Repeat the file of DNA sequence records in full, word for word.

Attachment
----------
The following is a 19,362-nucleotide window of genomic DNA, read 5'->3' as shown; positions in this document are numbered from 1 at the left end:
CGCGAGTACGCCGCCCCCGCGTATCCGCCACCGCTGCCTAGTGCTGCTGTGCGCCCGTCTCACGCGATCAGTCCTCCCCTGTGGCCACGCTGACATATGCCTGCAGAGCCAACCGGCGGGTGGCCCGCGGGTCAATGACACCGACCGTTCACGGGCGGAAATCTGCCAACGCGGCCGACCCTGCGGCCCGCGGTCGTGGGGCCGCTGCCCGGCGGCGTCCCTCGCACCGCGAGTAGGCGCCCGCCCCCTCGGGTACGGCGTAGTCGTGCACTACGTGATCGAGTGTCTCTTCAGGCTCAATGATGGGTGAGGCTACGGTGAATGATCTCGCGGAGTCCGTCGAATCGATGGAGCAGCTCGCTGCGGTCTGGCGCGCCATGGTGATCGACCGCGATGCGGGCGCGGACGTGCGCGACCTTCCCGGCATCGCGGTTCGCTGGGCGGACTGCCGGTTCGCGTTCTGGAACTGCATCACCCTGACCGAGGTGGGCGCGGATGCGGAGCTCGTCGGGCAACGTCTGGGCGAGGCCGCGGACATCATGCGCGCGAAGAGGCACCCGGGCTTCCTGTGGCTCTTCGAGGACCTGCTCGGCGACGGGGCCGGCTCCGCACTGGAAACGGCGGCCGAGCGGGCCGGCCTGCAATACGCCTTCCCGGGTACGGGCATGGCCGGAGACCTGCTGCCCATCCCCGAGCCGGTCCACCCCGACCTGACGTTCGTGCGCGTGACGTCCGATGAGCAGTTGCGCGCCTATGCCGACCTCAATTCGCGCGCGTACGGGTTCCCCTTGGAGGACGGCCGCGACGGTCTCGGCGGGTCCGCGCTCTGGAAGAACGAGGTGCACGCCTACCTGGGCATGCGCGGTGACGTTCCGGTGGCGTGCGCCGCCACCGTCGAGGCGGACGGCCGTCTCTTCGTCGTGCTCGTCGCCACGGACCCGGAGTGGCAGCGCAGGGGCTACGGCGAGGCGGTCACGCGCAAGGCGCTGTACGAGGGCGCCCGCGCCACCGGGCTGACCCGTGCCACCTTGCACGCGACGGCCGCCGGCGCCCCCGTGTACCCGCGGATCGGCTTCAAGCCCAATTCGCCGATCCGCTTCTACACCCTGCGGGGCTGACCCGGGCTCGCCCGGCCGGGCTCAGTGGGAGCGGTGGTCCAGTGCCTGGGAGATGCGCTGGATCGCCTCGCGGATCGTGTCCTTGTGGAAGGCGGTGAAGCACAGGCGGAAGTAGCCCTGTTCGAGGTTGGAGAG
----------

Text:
The following is a 19,362-nucleotide window of genomic DNA, read 5'->3' as shown; positions in this document are numbered from 1 at the left end:
CGCGAGTACGCCGCCCCCGCGTATCCGCCACCGCTGCCTAGTGCTGCTGTGCGCCCGTCTCACGCGATCAGTCCTCCCCTGTGGCCACGCTGACATATGCCTGCAGAGCCAACCGGCGGGTGGCCCGCGGGTCAATGACACCGACCGTTCACGGGCGGAAATCTGCCAACGCGGCCGACCCTGCGGCCCGCGGTCGTGGGGCCGCTGCCCGGCGGCGTCCCTCGCACCGCGAGTAGGCGCCCGCCCCCTCGGGTACGGCGTAGTCGTGCACTACGTGATCGAGTGTCTCTTCAGGCTCAATGATGGGTGAGGCTACGGTGAATGATCTCGCGGAGTCCGTCGAATCGATGGAGCAGCTCGCTGCGGTCTGGCGCGCCATGGTGATCGACCGCGATGCGGGCGCGGACGTGCGCGACCTTCCCGGCATCGCGGTTCGCTGGGCGGACTGCCGGTTCGCGTTCTGGAACTGCATCACCCTGACCGAGGTGGGCGCGGATGCGGAGCTCGTCGGGCAACGTCTGGGCGAGGCCGCGGACATCATGCGCGCGAAGAGGCACCCGGGCTTCCTGTGGCTCTTCGAGGACCTGCTCGGCGACGGGGCCGGCTCCGCACTGGAAACGGCGGCCGAGCGGGCCGGCCTGCAATACGCCTTCCCGGGTACGGGCATGGCCGGAGACCTGCTGCCCATCCCCGAGCCGGTCCACCCCGACCTGACGTTCGTGCGCGTGACGTCCGATGAGCAGTTGCGCGCCTATGCCGACCTCAATTCGCGCGCGTACGGGTTCCCCTTGGAGGACGGCCGCGACGGTCTCGGCGGGTCCGCGCTCTGGAAGAACGAGGTGCACGCCTACCTGGGCATGCGCGGTGACGTTCCGGTGGCGTGCGCCGCCACCGTCGAGGCGGACGGCCGTCTCTTCGTCGTGCTCGTCGCCACGGACCCGGAGTGGCAGCGCAGGGGCTACGGCGAGGCGGTCACGCGCAAGGCGCTGTACGAGGGCGCCCGCGCCACCGGGCTGACCCGTGCCACCTTGCACGCGACGGCCGCCGGCGCCCCCGTGTACCCGCGGATCGGCTTCAAGCCCAATTCGCCGATCCGCTTCTACACCCTGCGGGGCTGACCCGGGCTCGCCCGGCCGGGCTCAGTGGGAGCGGTGGTCCAGTGCCTGGGAGATGCGCTGGATCGCCTCGCGGATCGTGTCCTTGTGGAAGGCGGTGAAGCACAGGCGGAAGTAGCCCTGTTCGAGGTTGGAGAG